August 2016
Volume 16, Issue 12
Open Access
Vision Sciences Society Annual Meeting Abstract  |   September 2016
Face processing interferes with word identification during rapid serial visual presentation
Author Affiliations
  • Amanda Robinson
    Department of Psychology, Carnegie Mellon University
  • David Plaut
    Department of Psychology, Carnegie Mellon University
  • Marlene Behrmann
    Department of Psychology, Carnegie Mellon University
Journal of Vision September 2016, Vol.16, 952. doi:10.1167/16.12.952
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      Amanda Robinson, David Plaut, Marlene Behrmann; Face processing interferes with word identification during rapid serial visual presentation. Journal of Vision 2016;16(12):952. doi: 10.1167/16.12.952.

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Abstract

Words and faces have vastly different visual properties but increasing evidence suggests that word and face processing involve overlapping distributed networks. For instance, fMRI studies have shown overlapping activity for face and word processing in the fusiform gyrus despite well-characterized lateralization of these object types in the left and right hemispheres, respectively. Furthermore, individuals with prosopagnosia and dyslexia exhibit deficits in both face and word perception. To investigate whether overlapping neural mechanisms of face and word processing can manifest in perceptual interference in healthy individuals, we presented images using rapid serial visual presentations at 10Hz. In three experiments, participants (N = 42, 20, 20) discriminated two face, word and glasses targets (T1 and T2) embedded in the image stream. As expected, second target discrimination was impaired when it followed the first target by 200-300ms relative to longer inter-target intervals, the so-called "attentional blink". Interestingly, T2 identification was much lower at short inter-target intervals when a face target was followed by a word compared with glasses-word and word-word combinations, indicating that face processing interfered with word perception. Faces did not cause a larger "blink" for the other stimulus types. The opposite effect was not observed; that is, a word T1 did not impair face T2 discrimination more than the other object types. The same pattern of results was observed for different target identification tasks and relative image sizes. EEG results indicated face T1 processing impaired word T2 processing at the N170 component. Taken together, the results suggest face processing specifically interferes with word processing, providing evidence for overlapping neural mechanisms of these two object types. Furthermore, asymmetrical face-word interference points to a difference in the temporal aspects of face and word processing such that faces processing interferes with word perception but not vice versa.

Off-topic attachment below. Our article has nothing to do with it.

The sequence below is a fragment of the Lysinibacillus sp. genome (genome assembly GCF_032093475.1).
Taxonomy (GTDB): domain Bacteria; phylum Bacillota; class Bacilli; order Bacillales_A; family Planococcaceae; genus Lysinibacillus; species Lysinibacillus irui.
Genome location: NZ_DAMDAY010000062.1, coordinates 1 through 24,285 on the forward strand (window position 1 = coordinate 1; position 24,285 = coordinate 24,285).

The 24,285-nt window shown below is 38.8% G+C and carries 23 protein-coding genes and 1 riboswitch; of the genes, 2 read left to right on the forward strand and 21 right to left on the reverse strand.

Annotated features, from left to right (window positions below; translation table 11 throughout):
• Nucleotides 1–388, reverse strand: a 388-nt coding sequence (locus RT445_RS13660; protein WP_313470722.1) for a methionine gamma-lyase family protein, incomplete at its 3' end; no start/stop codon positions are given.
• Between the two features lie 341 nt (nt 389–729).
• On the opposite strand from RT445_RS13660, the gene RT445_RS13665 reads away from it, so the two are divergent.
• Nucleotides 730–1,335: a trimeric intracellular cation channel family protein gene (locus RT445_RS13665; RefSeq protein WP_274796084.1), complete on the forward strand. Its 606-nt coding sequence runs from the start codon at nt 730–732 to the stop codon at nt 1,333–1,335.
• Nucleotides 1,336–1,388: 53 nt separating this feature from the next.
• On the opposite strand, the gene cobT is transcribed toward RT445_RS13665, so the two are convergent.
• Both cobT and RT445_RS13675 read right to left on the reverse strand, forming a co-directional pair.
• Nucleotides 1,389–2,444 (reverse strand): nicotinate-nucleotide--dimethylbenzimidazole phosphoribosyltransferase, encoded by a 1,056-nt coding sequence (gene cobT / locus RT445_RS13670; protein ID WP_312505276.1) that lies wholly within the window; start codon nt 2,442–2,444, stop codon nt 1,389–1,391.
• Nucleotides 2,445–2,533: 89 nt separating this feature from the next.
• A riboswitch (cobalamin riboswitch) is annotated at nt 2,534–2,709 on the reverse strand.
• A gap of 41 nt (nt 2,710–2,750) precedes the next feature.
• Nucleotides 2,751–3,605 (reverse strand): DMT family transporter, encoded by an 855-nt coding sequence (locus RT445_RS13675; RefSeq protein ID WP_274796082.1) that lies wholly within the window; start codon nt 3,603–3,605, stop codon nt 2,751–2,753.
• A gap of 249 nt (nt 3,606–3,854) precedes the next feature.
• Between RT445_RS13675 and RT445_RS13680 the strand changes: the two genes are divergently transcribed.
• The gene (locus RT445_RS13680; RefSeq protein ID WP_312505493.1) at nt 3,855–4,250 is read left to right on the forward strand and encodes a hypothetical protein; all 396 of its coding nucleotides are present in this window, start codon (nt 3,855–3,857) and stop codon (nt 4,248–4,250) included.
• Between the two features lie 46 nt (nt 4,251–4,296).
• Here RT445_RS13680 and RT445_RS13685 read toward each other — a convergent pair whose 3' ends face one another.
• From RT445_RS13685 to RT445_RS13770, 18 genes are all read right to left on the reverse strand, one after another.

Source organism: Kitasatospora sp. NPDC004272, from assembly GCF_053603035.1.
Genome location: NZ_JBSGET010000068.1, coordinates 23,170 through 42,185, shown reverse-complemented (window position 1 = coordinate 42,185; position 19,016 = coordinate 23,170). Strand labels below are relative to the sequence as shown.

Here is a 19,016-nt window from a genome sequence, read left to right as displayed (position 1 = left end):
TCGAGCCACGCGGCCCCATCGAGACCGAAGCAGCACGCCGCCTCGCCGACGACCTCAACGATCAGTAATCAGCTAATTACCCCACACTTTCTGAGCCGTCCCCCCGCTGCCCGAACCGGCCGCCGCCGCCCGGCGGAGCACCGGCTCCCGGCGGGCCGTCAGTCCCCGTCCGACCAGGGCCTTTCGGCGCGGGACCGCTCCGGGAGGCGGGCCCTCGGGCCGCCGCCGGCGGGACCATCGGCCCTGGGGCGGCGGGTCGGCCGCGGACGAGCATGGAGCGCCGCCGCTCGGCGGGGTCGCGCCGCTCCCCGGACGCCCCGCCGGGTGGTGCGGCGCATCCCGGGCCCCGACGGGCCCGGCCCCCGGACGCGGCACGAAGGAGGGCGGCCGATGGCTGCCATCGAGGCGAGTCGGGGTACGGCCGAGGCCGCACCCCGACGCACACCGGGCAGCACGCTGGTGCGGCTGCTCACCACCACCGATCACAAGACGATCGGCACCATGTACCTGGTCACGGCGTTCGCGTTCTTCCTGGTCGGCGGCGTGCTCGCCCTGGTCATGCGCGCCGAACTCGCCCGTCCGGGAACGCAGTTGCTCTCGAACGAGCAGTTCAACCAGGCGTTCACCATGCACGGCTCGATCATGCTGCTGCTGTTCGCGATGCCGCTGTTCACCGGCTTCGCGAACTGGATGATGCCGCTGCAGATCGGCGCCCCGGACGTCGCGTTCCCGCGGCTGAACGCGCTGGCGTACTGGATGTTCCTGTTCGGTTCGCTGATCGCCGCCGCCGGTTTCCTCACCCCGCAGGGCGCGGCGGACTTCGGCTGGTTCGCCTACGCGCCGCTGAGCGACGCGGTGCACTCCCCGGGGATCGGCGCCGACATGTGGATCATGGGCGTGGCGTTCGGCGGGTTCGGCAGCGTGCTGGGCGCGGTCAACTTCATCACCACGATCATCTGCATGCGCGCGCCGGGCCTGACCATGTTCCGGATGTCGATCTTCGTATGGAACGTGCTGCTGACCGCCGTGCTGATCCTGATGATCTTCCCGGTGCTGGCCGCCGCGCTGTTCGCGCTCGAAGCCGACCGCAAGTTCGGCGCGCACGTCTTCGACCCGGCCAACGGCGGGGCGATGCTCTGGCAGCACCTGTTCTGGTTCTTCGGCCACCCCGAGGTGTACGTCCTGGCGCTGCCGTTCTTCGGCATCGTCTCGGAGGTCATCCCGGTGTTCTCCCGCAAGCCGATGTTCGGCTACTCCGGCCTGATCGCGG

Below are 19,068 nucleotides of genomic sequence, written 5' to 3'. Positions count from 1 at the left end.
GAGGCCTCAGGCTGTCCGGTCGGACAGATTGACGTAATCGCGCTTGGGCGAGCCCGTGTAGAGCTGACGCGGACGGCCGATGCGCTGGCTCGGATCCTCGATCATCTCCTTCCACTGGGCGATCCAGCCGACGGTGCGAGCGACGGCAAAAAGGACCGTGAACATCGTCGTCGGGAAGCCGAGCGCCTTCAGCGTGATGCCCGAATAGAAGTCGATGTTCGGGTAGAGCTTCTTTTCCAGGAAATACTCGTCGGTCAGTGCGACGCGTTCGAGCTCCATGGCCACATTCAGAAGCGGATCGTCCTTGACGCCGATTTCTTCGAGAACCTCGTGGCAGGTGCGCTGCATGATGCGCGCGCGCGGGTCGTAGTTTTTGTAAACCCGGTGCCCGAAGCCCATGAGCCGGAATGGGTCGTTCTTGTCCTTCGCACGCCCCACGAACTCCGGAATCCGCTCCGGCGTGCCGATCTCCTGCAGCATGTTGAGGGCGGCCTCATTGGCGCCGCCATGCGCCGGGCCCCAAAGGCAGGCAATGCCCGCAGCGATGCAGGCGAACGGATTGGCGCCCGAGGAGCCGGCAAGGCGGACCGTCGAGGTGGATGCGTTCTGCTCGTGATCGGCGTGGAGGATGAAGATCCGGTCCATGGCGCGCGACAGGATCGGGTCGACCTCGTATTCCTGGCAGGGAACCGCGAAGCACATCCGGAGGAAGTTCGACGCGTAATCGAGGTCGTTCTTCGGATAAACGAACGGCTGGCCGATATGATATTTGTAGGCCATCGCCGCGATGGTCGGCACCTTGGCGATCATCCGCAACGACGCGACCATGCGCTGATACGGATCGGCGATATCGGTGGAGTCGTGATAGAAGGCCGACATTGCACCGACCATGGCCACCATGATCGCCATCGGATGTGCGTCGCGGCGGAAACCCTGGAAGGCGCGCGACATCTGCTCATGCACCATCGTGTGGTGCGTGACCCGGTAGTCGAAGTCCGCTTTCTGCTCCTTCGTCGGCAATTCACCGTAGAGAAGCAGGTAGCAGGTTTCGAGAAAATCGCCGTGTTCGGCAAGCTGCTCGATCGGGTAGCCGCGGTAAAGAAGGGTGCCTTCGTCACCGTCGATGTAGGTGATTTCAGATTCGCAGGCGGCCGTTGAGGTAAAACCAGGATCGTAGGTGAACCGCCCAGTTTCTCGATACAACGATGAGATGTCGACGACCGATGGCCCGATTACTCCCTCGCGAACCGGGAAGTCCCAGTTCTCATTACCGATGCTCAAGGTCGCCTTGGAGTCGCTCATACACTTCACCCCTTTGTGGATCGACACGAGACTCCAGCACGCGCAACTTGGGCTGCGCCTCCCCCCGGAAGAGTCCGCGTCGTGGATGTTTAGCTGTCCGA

Meeting abstract presented at VSS 2016

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